image

Figure 1. Detection of activating c-kit mutation at nucleotide 2468 by cleaving polymerase chain reaction products with Hinf 1 and Hae III. Lane 1) normal control; lane 2) positive control, cDNA from skin lesion of patient with systemic mastocytosis who has mutation; lane 3) size markers (242, 190, 147, 124, and 110 bp from top to bottom); lane 4) our patient. Only lane 2 shows aberrant 157-bp band, indicating that peripheral blood mononuclear cells from our patient are negative for mutation.

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Discussion

  1. Top of page
  2. Abstract
  3. Case report
  4. Material and methods
  5. Results
  6. Discussion
  7. Acknowledgments
  8. References

Systemic mastocytosis is characterized by abnormal proliferation of tissue mast cells, and its symptoms are primarily attributed to the release of mediators by these cells during episodes of activation. Although it is important to exclude an allergic origin for mast-cell activation, an allergic basis is identified only in a few patients.

Our patient had constitutional symptoms, urticaria pigmentosa, and an increase of mast cells in biopsy specimens along with elevated levels of mast-cell-derived mediators in blood and urine; therefore, he fulfilled the criteria for systemic mastocytosis ( 1). Among the various cytokines measured, only the NGF level was elevated. The history of our patient suggested that exposure to sunlight could worsen his symptoms. To investigate whether exposure to sunlight activated cells in the skin, including mast cells, he was subjected to UVB irradiation, and the levels of mediators and cytokines in the blood and urine were measured serially. After UVB irradiation, blood and urine levels of mast cell-derived mediators were increased. Among the plasma cytokines measured, however, only NGF was increased.

We cannot conclude whether mast-cell activation alone was responsible for the increase of mediators in our patient because other skin cells could also be affected by UVB irradiation. However, the increased levels of mast-cell-derived mediators, such as histamine, methylhistamine, tryptase, PGD2, LTC4, and LTE4, strongly suggested that dermal mast cells were activated by UVB irradiation, resulting in degranulation to release stored mediators and the generation and release of lipid mediators.

Recently, there have been some advances in our understanding of mast-cell development and maturation. SCF is the ligand of the proto-oncogene c-kit and it has been recognized to have an important effect on the growth of mast cells ( 13). Increased expression of the soluble form of SCF has been reported in the skin of patients with systemic mastocytosis, suggesting that overproduction of SCF might play a role in this disorder ( 14).In our patient, however, the levels of cKIT and SCF were normal before and after irradiation. On the other hand, a point mutation of c-kit has been recognized in mastocytosis patients, a feature which helps to explain the mast-cell hyperplasia in the disease ( 6, 15), but the c-kit Asp816Val activating mutation was not noted in our patient. However, this does not exclude other mutation in c-kit. Our results suggest that overproduction of SCF may not always be present in systemic mastocytosis and that the Asp816Val mutation may be a permissive mutation for the disease.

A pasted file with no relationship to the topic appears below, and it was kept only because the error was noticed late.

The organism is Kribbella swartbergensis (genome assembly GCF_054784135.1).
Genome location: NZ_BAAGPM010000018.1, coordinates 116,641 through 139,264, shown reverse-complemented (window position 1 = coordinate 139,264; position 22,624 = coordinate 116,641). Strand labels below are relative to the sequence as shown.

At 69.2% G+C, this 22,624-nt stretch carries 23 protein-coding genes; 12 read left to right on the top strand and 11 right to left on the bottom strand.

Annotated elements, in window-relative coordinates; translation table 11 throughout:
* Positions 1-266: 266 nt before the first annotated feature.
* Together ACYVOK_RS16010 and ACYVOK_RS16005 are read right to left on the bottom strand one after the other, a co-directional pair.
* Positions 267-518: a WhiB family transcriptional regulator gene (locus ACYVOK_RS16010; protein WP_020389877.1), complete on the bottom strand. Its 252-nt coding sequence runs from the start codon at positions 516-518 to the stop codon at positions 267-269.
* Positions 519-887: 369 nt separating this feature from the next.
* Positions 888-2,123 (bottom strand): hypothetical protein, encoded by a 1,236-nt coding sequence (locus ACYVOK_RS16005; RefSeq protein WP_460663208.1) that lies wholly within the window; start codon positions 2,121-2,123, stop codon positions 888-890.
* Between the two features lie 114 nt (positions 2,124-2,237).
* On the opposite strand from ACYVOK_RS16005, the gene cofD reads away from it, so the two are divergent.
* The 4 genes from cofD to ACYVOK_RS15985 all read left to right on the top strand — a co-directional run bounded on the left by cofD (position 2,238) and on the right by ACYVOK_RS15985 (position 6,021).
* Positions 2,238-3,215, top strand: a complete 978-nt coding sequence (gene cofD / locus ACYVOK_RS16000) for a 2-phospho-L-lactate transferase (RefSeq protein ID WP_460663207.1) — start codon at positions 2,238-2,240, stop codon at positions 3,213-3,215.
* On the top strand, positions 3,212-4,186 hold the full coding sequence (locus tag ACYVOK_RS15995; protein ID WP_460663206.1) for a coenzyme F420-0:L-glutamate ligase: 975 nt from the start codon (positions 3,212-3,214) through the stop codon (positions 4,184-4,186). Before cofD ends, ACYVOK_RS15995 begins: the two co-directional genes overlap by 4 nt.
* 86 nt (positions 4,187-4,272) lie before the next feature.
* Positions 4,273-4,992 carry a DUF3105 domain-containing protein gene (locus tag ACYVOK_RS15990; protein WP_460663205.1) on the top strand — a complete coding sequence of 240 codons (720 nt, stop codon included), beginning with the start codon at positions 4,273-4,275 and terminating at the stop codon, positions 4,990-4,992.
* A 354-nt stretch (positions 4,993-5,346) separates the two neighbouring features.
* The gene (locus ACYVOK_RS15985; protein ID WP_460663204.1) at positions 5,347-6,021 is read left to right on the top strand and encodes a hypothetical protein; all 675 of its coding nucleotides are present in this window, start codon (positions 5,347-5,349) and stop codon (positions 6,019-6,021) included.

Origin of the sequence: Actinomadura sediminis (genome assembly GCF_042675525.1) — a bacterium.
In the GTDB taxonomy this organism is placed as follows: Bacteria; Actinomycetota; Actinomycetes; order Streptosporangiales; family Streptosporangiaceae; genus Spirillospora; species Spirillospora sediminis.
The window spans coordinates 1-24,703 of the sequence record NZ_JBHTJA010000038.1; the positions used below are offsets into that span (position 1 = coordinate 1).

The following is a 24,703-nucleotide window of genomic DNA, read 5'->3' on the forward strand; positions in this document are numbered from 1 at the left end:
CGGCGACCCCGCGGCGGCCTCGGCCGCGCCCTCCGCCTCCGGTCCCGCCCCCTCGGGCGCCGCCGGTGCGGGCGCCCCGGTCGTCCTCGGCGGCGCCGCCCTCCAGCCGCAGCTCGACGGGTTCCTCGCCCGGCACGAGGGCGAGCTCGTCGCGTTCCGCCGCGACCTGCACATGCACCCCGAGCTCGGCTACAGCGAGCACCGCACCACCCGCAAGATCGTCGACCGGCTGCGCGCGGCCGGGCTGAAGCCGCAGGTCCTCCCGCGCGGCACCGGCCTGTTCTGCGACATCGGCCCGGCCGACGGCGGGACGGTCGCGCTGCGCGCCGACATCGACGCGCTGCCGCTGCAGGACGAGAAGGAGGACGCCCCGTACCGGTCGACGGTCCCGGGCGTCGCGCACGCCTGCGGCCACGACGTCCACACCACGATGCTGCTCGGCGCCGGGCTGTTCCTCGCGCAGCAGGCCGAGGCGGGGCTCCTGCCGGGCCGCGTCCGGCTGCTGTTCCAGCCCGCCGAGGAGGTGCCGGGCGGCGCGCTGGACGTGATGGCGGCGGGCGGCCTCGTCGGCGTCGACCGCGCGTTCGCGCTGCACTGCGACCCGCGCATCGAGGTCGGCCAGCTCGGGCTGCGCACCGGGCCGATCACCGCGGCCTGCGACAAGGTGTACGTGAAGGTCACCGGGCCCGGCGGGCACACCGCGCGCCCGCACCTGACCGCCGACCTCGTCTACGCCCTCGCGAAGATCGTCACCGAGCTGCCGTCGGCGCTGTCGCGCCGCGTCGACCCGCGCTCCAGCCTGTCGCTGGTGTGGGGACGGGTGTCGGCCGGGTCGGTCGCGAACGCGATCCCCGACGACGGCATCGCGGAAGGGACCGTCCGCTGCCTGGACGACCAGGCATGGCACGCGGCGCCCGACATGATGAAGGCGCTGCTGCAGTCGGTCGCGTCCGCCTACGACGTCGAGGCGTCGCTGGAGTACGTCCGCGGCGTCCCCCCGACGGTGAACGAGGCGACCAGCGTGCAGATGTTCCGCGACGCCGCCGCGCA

Interestingly, among the cytokines measured, only NGF was elevated before UVB irradiation, and its level was increased after irradiation. NGF is a well-characterized neurotrophic factor that is essential for the survival, development, and maintenance of peripheral sympathetic and embryonic sensory neurons ( 16). Injection of NGF into neonatal rats increases the number of mast cells in various tissues ( 17), and NGF induces the development of connective-tissue-type mast cells from murine bone-marrow cells in vitro ( 18). It has also been shown that NGF promotes the survival of rat peritoneal mast cells ( 19), and that rat peritoneal mast cells synthesize, store, and release NGF ( 20). Taken together, these observations suggest that NGF may play a role in connective-tissue-type mast cells. It remains unclear whether mast-cell activation alone was responsible for the increased level of NGF in our patient, because cultured human keratinocytes have been shown to express NGF mRNA and secrete NGF ( 21). However, elevation of the NGF level occurred in parallel with the increase of mast-cell-derived mediators, and our most recent studies have indicated that cultured human mast cells express NGF mRNA (unpublished data). Accordingly, the present data strongly suggest that human mast cells secrete NGF, and an autocrine influence of NGF on human mast-cell function, growth, and differentiation should be considered. To our knowledge, this is the first report of increased plasma NGF in a patient with systemic mastocytosis. Our findings need to be confirmed in more patients.

In conclusion, this study demonstrated for the first time that UVB irradiation induced elevation of the levels of mast-cell-derived mediators and NGF in a patient with systemic mastocytosis, an effect which may suggest a pathophysiologic role of these agents in the disease.

Acknowledgments

  1. Top of page
  2. Abstract
  3. Case report
  4. Material and methods
  5. Results
  6. Discussion
  7. Acknowledgments
  8. References

We are grateful for technical assistance by Mr Tetsuji Yamashita and Mr Fumihiko Kurimoto at Research and Development, Mitsubishi Kagaku Bio-Clinical Laboratories, Inc., Tokyo, Japan.

References

  1. Top of page
  2. Abstract
  3. Case report
  4. Material and methods
  5. Results
  6. Discussion
  7. Acknowledgments
  8. References